For the European Union to work, its law must be supreme. All member states have courts, but those courts submit to the EU’s own court, the European Court of Justice (the ECJ). The UK knew and accepted this. By the time the Lisbon Treaty was signed, everybody knew this. That is why Poland and Germany are both legally wrong to have denied that EU law is supreme and declared that their national courts have the final say. Legally speaking, both have done a unilateral declaration of independence: taken back control. An important article examining the crisis has laid this bare. While it’s quite technical (the EU’s power lies in these boring-but-powerful rules) it’s worth understanding the depth of what is now an EU rule of law crisis.
Germany says its judges can overrule the ECJ – and thus pick and choose which judgements it is bound by (i.e. the opposite of the rule of law) and Poland says the same. Germany may even go further, but it frankly hasn’t clarified. Hence the crisis: courts mean nothing if obeying them is voluntary.
This is now being examined by legal scholars leading to an extremely interesting and learned article here. The author, Morten Rasmussen, explains how EU law and the EU courts are intertwined with the project of EU expansion. The courts are tasked with further integrating member states in to the EU. His analysis says that the EU’s court (the Court of Justice) was given a fundamentally political role. It was not there to uphold laws as much as push through the EU’s agenda.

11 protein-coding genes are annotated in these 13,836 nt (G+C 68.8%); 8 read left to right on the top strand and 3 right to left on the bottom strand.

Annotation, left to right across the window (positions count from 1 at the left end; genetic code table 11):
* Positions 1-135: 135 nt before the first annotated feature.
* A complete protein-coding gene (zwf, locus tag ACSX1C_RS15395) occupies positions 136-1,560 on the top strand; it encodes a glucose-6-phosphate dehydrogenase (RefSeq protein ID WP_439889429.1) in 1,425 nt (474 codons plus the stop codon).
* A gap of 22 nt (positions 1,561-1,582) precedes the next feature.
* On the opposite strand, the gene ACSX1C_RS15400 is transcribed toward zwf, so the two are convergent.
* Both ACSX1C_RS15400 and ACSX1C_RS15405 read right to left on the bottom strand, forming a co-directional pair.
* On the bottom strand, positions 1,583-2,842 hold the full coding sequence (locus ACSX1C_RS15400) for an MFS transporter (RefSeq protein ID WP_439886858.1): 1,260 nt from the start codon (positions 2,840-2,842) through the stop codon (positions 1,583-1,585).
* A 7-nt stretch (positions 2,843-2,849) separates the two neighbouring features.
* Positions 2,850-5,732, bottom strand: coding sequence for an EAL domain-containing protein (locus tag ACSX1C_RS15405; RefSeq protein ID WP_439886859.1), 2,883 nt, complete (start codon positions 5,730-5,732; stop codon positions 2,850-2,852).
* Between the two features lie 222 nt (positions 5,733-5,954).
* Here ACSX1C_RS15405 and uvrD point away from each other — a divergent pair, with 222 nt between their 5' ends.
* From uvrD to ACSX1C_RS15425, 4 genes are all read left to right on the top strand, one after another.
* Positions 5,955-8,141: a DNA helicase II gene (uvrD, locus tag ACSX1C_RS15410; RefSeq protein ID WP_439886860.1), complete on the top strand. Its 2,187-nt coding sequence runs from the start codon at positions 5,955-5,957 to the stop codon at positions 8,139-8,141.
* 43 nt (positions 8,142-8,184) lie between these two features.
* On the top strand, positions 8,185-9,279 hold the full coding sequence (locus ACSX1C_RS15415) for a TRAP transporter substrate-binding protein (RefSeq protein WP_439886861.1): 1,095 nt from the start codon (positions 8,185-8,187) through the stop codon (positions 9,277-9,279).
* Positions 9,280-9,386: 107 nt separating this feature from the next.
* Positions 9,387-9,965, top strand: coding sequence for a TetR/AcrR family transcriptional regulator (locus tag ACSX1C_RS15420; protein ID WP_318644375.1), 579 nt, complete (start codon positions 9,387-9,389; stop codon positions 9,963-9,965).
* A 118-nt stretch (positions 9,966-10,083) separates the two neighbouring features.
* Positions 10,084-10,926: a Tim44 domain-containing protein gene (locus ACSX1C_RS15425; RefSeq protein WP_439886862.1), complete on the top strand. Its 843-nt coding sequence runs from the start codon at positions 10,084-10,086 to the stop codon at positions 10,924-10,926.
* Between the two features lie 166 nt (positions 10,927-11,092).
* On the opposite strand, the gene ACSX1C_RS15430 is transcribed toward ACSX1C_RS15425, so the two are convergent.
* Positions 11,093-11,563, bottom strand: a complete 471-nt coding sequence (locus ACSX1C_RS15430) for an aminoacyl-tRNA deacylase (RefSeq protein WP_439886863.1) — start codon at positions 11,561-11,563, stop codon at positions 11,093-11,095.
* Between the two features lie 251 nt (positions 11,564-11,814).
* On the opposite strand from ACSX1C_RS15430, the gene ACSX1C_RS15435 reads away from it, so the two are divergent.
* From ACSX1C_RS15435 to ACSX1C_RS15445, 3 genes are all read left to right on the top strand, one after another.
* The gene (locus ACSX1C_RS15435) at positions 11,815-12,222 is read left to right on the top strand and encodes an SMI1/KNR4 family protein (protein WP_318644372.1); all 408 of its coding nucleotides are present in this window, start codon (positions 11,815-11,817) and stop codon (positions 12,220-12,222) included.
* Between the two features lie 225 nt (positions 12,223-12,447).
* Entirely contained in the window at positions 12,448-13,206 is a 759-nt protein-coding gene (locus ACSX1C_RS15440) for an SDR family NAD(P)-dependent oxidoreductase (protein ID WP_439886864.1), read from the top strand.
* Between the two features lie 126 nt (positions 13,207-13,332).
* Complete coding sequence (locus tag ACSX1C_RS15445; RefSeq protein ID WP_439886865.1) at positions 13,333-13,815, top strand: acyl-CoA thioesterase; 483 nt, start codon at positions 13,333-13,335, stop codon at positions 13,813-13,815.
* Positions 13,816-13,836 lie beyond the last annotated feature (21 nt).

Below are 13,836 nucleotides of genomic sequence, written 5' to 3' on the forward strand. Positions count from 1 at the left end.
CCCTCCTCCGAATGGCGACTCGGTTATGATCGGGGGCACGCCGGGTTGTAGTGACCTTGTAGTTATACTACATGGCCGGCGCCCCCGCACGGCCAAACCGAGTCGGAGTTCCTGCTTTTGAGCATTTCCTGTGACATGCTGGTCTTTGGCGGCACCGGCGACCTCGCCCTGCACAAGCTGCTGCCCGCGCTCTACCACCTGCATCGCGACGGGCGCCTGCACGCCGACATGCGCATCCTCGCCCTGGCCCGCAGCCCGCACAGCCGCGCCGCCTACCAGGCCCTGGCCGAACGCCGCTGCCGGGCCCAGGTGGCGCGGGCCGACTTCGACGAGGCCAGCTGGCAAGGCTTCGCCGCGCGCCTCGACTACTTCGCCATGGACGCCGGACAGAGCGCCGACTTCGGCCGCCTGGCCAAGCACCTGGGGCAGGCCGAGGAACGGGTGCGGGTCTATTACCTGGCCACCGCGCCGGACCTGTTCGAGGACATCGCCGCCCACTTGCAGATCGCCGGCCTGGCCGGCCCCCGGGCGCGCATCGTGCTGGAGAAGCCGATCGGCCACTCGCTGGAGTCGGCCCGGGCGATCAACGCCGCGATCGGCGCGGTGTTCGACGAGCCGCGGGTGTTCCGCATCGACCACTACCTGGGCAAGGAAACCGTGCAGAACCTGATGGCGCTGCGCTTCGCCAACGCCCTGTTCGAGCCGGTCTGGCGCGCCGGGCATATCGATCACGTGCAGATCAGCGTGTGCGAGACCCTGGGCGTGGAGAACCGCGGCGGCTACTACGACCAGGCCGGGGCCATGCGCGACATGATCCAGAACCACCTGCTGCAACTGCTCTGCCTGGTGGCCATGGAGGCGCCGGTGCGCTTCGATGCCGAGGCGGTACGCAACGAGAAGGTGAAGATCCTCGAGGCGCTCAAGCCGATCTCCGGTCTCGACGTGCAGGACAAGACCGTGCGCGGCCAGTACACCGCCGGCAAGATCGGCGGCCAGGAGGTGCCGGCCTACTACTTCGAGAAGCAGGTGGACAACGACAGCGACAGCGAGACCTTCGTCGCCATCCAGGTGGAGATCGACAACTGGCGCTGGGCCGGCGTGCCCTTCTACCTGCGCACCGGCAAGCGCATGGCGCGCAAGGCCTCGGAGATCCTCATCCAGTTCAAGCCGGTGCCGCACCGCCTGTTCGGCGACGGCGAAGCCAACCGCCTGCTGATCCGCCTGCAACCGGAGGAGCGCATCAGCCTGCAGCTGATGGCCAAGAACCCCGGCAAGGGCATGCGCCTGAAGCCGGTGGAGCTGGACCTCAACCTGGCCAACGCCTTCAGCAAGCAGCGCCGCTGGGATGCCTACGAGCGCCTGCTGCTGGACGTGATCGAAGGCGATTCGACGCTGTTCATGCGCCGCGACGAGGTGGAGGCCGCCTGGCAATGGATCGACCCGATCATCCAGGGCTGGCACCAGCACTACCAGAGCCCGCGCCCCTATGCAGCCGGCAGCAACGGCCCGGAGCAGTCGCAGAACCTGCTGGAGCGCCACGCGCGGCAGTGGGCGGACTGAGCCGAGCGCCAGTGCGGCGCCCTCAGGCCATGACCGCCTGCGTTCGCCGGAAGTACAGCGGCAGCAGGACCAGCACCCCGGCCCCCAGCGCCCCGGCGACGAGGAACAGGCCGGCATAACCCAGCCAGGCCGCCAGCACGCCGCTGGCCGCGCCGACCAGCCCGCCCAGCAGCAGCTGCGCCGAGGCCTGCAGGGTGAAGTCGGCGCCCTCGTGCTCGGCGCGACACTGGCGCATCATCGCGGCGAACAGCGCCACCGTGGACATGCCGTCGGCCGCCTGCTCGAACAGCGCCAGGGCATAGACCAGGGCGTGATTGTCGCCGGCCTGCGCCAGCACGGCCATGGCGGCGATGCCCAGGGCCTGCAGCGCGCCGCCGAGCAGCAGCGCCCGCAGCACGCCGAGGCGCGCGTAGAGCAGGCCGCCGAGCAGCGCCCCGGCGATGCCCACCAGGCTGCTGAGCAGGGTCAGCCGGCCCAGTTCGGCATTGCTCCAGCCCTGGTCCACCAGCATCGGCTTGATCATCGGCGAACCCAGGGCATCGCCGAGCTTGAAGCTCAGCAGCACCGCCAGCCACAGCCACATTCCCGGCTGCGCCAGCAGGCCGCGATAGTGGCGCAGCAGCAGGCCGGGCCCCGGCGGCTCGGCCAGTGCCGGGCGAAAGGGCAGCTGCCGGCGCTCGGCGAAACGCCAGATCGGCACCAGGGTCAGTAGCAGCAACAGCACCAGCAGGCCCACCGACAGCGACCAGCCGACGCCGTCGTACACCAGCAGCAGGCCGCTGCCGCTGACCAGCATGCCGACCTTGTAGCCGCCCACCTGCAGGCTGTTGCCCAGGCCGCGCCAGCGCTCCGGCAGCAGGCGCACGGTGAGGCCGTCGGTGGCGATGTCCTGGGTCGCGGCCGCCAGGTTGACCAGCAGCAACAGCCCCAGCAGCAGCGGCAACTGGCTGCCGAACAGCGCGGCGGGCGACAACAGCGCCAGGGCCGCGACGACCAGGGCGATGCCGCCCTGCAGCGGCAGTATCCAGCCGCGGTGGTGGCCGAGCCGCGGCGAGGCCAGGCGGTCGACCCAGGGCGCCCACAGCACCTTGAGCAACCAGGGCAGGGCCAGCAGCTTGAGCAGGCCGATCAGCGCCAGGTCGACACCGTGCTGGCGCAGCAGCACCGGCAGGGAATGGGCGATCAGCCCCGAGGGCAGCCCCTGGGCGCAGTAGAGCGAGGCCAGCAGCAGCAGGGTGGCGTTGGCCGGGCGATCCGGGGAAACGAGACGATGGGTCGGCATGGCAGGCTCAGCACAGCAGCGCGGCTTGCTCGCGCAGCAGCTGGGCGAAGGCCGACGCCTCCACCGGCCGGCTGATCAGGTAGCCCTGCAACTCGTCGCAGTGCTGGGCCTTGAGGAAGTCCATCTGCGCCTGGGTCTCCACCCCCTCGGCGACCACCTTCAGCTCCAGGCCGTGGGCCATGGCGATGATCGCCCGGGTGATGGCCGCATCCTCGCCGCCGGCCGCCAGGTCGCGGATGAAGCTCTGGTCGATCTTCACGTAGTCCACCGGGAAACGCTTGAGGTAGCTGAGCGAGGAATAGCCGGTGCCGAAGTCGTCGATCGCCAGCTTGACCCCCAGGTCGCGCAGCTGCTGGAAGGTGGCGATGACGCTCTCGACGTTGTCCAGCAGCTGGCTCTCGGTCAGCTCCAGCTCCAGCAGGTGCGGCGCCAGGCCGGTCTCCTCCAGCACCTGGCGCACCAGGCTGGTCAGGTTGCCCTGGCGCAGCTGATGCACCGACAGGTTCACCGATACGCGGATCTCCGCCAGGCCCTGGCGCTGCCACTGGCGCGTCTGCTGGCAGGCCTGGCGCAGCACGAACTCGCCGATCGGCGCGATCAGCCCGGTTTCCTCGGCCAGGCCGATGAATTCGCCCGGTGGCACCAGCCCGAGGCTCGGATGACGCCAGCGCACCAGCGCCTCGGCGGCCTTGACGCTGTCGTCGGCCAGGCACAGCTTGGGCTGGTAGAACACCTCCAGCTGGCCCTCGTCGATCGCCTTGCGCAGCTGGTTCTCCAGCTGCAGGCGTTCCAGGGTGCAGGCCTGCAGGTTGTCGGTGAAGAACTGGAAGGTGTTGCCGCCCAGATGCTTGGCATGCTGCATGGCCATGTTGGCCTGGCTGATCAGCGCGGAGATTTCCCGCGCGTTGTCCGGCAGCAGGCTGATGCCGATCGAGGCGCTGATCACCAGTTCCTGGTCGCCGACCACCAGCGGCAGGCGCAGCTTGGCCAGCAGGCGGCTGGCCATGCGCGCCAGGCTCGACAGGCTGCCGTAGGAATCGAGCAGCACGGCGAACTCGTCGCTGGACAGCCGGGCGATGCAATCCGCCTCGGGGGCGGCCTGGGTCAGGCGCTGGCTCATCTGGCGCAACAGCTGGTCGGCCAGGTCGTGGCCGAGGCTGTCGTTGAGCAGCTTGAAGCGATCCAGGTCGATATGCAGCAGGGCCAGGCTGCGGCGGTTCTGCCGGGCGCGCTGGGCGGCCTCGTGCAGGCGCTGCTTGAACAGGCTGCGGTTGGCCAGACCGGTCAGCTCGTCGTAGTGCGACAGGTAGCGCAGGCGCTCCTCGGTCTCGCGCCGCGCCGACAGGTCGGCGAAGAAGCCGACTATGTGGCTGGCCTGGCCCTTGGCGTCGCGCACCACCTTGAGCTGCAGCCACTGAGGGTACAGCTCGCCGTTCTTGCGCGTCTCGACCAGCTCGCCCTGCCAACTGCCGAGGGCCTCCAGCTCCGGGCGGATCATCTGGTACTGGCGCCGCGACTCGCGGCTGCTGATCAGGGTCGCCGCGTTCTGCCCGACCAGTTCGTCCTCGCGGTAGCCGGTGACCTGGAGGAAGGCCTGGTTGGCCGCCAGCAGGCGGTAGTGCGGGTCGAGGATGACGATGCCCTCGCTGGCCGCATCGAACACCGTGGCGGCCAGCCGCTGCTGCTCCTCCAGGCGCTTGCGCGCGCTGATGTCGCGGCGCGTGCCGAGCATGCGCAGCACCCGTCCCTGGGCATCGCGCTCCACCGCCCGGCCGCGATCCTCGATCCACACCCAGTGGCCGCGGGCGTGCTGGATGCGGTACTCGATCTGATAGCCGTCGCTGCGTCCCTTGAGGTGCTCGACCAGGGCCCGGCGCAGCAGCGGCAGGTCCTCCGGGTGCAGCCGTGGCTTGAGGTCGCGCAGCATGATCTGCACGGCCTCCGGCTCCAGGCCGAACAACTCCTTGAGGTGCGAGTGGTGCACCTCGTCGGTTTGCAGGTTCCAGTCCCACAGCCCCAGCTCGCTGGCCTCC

Yet some EU legal scholars are unhappy when this distinctly ideological origin is pointed out, as has been in recent years by legal historians. Their work has been met with mixed reception. Rasmussen explains why in one chilling sentence:
‘There was also at first resistance both from the CJEU [European Court of Justice] and from legal scholars, who were less keen on any revelations of how ideology… had mixed with legal argument’
That ‘lack of keenness’ to any ‘revelation’ is a particularly sinister idea. Because not only was a court – an institution that should be independent – co-opted to do politics, but legal scholars were resistant when this truth was revealed. We have seen this pushback this week in criticism of three outstanding EU scholars who wrote this explanation of the Polish/German problem. It’s unpleasant and unhelpful to scholarship – but let’s be honest, I didn’t stop publishing and neither did those lawyers.
So if we now admit that the EU tasks its courts with a purely political role, there are three implications:
1. The Germany/Poland problem can and must have the same solution – either both re-submit to EU legal supremacy or the EU (collectively) agree to end said supremacy.
2. From a British point of view, the ECJ now stands exposed as a politically compromised entity – and thus not a court.
3. If you ask courts to carry out a political role, they break. They lose legitimacy and their authority.
Those are three legal facts – my expert opinion, if you like. But they have only become clear after the German/Polish developments. This recent development is hugely important for the UK. David Frost, for example, has been protesting that the Northern Ireland Protocol (which the EU is using to carry out what Britain regards as vexatious border checks) is governed by the ECJ. But why should we take the ECJ seriously if Poland and Germany do not?
Again, for the European Union to work, its law must be supreme. It no longer is and any one of the remaining 25 member states could do what Germany and Poland have done – and let’s face it, Hungary looks likely to. This is why it’s worth following the legal scholars working through the implications of this – because whether a great unravelling may now be about to begin or not – this is a major legal crisis.
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